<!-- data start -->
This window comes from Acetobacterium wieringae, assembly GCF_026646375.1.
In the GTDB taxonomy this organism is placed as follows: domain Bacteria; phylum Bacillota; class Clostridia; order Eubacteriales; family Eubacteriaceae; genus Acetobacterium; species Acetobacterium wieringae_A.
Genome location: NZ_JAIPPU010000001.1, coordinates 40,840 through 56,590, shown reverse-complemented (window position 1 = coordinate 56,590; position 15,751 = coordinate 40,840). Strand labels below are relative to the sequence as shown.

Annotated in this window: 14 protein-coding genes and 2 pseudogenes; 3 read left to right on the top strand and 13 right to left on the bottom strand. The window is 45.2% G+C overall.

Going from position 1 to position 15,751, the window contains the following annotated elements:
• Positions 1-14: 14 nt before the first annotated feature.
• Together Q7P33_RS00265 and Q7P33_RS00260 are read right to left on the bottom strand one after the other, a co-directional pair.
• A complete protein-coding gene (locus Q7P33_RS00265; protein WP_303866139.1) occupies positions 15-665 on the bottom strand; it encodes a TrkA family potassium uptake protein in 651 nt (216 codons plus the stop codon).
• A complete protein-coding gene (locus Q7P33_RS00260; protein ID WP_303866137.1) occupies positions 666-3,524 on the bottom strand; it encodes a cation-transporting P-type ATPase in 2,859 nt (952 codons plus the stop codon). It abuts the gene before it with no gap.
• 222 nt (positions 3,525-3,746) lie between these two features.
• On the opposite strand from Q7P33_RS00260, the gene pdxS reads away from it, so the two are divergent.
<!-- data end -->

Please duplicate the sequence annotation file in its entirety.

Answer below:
This window comes from Acetobacterium wieringae, assembly GCF_026646375.1.
In the GTDB taxonomy this organism is placed as follows: domain Bacteria; phylum Bacillota; class Clostridia; order Eubacteriales; family Eubacteriaceae; genus Acetobacterium; species Acetobacterium wieringae_A.
Genome location: NZ_JAIPPU010000001.1, coordinates 40,840 through 56,590, shown reverse-complemented (window position 1 = coordinate 56,590; position 15,751 = coordinate 40,840). Strand labels below are relative to the sequence as shown.

Annotated in this window: 14 protein-coding genes and 2 pseudogenes; 3 read left to right on the top strand and 13 right to left on the bottom strand. The window is 45.2% G+C overall.

Going from position 1 to position 15,751, the window contains the following annotated elements:
• Positions 1-14: 14 nt before the first annotated feature.
• Together Q7P33_RS00265 and Q7P33_RS00260 are read right to left on the bottom strand one after the other, a co-directional pair.
• A complete protein-coding gene (locus Q7P33_RS00265; protein WP_303866139.1) occupies positions 15-665 on the bottom strand; it encodes a TrkA family potassium uptake protein in 651 nt (216 codons plus the stop codon).
• A complete protein-coding gene (locus Q7P33_RS00260; protein ID WP_303866137.1) occupies positions 666-3,524 on the bottom strand; it encodes a cation-transporting P-type ATPase in 2,859 nt (952 codons plus the stop codon). It abuts the gene before it with no gap.
• 222 nt (positions 3,525-3,746) lie between these two features.
• On the opposite strand from Q7P33_RS00260, the gene pdxS reads away from it, so the two are divergent.